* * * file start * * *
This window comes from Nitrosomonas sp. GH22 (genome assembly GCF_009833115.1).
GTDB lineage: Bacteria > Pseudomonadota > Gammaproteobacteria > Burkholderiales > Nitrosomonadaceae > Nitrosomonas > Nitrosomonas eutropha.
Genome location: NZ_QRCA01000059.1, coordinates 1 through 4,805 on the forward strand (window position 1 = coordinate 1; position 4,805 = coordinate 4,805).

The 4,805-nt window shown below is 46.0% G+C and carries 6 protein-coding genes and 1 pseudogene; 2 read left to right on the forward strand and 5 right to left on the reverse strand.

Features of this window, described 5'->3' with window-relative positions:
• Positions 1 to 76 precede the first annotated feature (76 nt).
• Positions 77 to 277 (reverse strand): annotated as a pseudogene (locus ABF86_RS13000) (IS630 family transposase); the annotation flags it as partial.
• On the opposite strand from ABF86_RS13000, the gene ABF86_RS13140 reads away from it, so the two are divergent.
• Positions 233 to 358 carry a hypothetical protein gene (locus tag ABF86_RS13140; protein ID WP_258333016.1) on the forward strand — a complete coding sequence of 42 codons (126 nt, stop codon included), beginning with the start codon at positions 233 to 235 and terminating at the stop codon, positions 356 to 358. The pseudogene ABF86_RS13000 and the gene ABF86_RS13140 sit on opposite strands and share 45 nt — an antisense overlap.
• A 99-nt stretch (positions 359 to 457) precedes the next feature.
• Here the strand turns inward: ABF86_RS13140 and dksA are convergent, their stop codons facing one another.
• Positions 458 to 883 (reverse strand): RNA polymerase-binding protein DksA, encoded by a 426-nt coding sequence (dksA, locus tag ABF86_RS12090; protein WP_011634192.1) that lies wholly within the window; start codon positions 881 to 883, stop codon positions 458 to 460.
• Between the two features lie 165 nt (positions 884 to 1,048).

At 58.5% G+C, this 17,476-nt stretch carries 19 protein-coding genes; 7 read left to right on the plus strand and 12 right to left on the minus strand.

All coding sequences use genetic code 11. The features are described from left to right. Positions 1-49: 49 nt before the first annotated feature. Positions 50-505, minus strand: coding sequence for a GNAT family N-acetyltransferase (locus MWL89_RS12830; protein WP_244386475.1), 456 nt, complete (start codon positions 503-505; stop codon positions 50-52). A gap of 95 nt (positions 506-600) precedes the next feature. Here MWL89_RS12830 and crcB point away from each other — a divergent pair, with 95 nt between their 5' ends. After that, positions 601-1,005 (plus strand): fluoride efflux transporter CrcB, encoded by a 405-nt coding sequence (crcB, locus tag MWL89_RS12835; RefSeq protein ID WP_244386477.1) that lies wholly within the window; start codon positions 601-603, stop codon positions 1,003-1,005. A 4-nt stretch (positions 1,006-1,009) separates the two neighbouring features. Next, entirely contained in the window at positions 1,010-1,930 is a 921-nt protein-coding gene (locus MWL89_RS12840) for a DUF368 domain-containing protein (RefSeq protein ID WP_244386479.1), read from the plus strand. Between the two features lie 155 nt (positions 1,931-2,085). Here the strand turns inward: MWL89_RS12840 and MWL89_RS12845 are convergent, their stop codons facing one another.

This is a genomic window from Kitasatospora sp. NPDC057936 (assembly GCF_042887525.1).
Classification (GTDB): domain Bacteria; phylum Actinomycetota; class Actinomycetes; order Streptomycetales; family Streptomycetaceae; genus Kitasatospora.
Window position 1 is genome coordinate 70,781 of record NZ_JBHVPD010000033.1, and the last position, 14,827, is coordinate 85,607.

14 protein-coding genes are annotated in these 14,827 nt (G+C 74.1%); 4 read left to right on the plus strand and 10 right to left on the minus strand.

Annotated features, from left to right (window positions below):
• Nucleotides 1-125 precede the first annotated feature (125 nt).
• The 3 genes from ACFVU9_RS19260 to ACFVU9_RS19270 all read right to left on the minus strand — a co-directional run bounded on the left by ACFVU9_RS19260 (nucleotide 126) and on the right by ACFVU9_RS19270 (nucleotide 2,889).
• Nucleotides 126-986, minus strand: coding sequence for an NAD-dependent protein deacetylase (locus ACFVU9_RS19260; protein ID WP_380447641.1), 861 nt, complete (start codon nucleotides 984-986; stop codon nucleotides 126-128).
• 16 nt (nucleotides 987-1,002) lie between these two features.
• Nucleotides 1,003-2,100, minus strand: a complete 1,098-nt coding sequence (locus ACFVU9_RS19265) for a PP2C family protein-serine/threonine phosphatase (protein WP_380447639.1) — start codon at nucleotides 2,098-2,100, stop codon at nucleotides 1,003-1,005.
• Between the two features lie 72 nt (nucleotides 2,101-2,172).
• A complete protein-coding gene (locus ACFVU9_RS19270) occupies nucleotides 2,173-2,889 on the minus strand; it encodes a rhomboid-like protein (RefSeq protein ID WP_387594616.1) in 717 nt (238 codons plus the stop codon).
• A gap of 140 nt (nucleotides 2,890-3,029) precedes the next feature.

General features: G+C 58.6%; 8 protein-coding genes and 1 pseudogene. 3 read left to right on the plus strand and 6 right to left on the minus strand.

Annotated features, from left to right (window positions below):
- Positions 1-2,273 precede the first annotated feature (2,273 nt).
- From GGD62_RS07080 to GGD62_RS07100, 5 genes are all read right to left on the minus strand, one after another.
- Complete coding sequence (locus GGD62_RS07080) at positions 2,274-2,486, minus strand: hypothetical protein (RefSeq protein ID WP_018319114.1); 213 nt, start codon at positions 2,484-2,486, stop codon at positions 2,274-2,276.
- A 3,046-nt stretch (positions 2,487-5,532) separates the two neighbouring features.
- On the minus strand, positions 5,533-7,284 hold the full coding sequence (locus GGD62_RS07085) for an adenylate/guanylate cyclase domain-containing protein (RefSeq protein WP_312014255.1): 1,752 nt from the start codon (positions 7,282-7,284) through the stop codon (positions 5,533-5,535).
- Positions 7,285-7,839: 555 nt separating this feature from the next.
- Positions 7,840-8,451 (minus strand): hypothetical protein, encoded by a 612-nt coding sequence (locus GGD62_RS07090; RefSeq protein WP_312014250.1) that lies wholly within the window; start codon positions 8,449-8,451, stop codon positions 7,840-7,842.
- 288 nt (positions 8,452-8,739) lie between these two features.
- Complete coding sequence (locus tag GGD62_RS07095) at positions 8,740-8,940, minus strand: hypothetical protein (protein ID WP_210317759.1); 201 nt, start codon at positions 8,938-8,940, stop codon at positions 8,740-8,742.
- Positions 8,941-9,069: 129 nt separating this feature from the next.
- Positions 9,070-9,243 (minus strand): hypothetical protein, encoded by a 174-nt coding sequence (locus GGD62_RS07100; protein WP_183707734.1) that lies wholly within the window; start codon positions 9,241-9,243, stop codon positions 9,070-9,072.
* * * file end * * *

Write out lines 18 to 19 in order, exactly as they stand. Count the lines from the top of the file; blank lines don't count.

Window position 1 is genome coordinate 70,781 of record NZ_JBHVPD010000033.1, and the last position, 14,827, is coordinate 85,607.

14 protein-coding genes are annotated in these 14,827 nt (G+C 74.1%); 4 read left to right on the plus strand and 10 right to left on the minus strand.